Ecological Impact of the Dam

Photo by Gus Scott, 1958.  The Colorado River through Glen Canyon Before Lake Powell; Historic Photo Journal

Extensive changes were brought about on the Colorado River ecosystem by the construction of the Glen Canyon Dam. Most of these alterations negatively affected the functioning of the system and the native aquatic species of the river. The destruction of the Glen Canyon/Colorado River ecosystem has been described as "among the most tragic of environmental losses" (Glen Canyon Institute, 1998). The Glen Canyon environmental studies programs and other research endeavors have produced abundant information on the ecological effects of large dams and have provided impetus not only for restoring the Glen Canyon ecosystem but for halting the further destruction of ecosystems due to the construction of dams.

The reduced supply and transport of sediments is the primary factor responsible for the degradation of the post-dam Glen Canyon ecosystem. When the dam was completed, and the flow of the Colorado River was stifled, sediments traveling along with the river were blocked by the dam and began to build up in what would become the Lake Powell reservoir. In addition, the few sediments which enter the Colorado river from downstream tributaries are transported very inefficiently due to the limited amount and velocity of water flow. The severe decline in coarse organic matter moving through the downstream portion of the river has had many deleterious consequences for the species of the ecosystem. Three species of fish, the Colorado squawfish, the roundtail chub, and the bonytail chub, have become extinct, and five more are endangered, in part due to the sediment free water flowing evenly out of the dam and the associated extreme drop in water temperature (USBR and USDOI, 1996). Many species of fish, amphibians, and insects use sediments for habitats, spawning ground, and protection, and without these resources these species are greatly imperilled.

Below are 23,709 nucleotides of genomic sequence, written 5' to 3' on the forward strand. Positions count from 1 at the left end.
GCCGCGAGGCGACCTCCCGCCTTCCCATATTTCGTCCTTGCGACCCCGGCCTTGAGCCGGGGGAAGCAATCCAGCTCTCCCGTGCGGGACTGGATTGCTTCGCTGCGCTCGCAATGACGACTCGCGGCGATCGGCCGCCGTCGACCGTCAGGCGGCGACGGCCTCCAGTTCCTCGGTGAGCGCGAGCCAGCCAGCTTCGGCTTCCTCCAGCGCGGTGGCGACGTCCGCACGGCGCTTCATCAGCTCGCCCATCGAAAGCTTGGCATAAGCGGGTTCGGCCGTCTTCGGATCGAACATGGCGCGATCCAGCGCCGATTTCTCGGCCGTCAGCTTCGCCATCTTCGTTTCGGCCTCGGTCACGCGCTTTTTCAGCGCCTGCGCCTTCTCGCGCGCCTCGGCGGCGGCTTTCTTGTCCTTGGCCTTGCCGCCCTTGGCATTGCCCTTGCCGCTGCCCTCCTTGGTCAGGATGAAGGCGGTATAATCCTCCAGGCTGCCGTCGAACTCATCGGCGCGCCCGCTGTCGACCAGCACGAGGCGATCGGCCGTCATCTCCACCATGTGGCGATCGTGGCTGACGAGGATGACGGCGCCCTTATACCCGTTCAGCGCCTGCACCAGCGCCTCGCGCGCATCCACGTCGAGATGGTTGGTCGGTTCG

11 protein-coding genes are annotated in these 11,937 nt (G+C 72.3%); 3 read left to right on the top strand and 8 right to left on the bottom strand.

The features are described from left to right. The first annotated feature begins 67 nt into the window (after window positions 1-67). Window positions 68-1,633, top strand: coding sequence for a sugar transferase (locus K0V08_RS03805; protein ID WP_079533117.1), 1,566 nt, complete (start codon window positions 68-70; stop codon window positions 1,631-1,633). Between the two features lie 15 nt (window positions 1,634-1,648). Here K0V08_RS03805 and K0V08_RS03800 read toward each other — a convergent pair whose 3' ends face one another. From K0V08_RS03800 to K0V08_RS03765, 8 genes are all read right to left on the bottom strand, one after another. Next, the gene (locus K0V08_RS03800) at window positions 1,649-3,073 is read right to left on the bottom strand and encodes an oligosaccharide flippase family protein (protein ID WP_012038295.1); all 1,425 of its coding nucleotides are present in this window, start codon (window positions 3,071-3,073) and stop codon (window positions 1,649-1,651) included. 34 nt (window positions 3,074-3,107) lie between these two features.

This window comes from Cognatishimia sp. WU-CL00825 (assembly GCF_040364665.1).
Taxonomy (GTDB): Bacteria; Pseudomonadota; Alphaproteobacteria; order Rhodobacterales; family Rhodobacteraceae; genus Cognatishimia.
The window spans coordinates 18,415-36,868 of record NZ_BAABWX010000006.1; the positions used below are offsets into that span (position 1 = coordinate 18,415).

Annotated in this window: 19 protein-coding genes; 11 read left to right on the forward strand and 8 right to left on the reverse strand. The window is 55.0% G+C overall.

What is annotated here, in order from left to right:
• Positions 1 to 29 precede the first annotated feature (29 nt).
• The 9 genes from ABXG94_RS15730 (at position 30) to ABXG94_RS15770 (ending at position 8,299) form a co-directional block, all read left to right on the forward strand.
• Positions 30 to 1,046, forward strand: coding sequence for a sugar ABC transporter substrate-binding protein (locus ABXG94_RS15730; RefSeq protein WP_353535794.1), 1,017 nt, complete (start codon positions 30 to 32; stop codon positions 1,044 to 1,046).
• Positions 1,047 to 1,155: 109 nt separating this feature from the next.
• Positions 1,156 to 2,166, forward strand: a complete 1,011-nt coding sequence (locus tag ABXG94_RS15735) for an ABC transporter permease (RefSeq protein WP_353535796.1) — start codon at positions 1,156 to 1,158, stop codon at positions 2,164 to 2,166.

With the building of the dam, natural seasonal flow variations were substituted for significant daily fluctuations, and this had a significant impact on the water quality of the river and, therefore, the species of the river. For example, the natural temperature range of the water (~32 F-80 F) instead became a relatively constant temperature of 46 F (USBR and USDOI, 1996). This low temperature has, among other things, impeded reproduction by the warm water species of the Colorado River, thereby shifting species composition and reducing biodiversity.

Obstructing the free flow of the Colorado River has significantly reduced its water quality. In fact, the Department of the Interior has indicated that the river is of one of the poorest water qualities in the nation (Ingebretsen, 1998). The river downstream of the Glen Canyon Dam is practically devoid of nutrients because most of these are bound to sediments, and therefore they never leave the reservoir. In addition, otherwise harmless trace metals and salts, such as selenium, arsenic, and mercury, when trapped in stationary sediments can be converted into detrimental forms. These then become incorporated into plankton and zooplankton, and are distributed throughout the food web.